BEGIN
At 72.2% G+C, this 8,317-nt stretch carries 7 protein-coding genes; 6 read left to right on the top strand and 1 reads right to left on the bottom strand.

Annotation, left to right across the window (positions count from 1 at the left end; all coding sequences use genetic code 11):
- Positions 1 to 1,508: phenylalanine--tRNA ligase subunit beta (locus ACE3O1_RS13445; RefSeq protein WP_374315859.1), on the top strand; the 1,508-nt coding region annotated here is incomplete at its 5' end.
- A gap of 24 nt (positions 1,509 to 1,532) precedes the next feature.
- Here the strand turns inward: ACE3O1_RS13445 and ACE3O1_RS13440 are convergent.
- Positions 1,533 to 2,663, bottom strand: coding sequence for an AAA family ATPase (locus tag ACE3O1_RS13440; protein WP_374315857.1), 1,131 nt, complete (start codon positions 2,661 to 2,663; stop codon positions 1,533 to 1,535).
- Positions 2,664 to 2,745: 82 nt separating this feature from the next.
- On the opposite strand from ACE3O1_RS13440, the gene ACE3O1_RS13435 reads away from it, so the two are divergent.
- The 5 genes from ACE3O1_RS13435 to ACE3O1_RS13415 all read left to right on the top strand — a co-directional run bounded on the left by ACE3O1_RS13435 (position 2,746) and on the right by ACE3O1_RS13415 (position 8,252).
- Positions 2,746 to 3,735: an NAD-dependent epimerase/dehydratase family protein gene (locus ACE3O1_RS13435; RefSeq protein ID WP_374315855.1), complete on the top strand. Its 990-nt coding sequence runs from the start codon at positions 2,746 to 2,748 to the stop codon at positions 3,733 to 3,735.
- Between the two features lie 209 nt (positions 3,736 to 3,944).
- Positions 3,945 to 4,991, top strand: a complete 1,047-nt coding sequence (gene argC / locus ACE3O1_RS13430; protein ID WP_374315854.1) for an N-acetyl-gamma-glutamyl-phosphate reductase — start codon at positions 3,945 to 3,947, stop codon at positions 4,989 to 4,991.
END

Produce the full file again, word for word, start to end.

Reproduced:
At 72.2% G+C, this 8,317-nt stretch carries 7 protein-coding genes; 6 read left to right on the top strand and 1 reads right to left on the bottom strand.

Annotation, left to right across the window (positions count from 1 at the left end; all coding sequences use genetic code 11):
- Positions 1 to 1,508: phenylalanine--tRNA ligase subunit beta (locus ACE3O1_RS13445; RefSeq protein WP_374315859.1), on the top strand; the 1,508-nt coding region annotated here is incomplete at its 5' end.
- A gap of 24 nt (positions 1,509 to 1,532) precedes the next feature.
- Here the strand turns inward: ACE3O1_RS13445 and ACE3O1_RS13440 are convergent.
- Positions 1,533 to 2,663, bottom strand: coding sequence for an AAA family ATPase (locus tag ACE3O1_RS13440; protein WP_374315857.1), 1,131 nt, complete (start codon positions 2,661 to 2,663; stop codon positions 1,533 to 1,535).
- Positions 2,664 to 2,745: 82 nt separating this feature from the next.
- On the opposite strand from ACE3O1_RS13440, the gene ACE3O1_RS13435 reads away from it, so the two are divergent.
- The 5 genes from ACE3O1_RS13435 to ACE3O1_RS13415 all read left to right on the top strand — a co-directional run bounded on the left by ACE3O1_RS13435 (position 2,746) and on the right by ACE3O1_RS13415 (position 8,252).
- Positions 2,746 to 3,735: an NAD-dependent epimerase/dehydratase family protein gene (locus ACE3O1_RS13435; RefSeq protein ID WP_374315855.1), complete on the top strand. Its 990-nt coding sequence runs from the start codon at positions 2,746 to 2,748 to the stop codon at positions 3,733 to 3,735.
- Between the two features lie 209 nt (positions 3,736 to 3,944).
- Positions 3,945 to 4,991, top strand: a complete 1,047-nt coding sequence (gene argC / locus ACE3O1_RS13430; protein ID WP_374315854.1) for an N-acetyl-gamma-glutamyl-phosphate reductase — start codon at positions 3,945 to 3,947, stop codon at positions 4,989 to 4,991.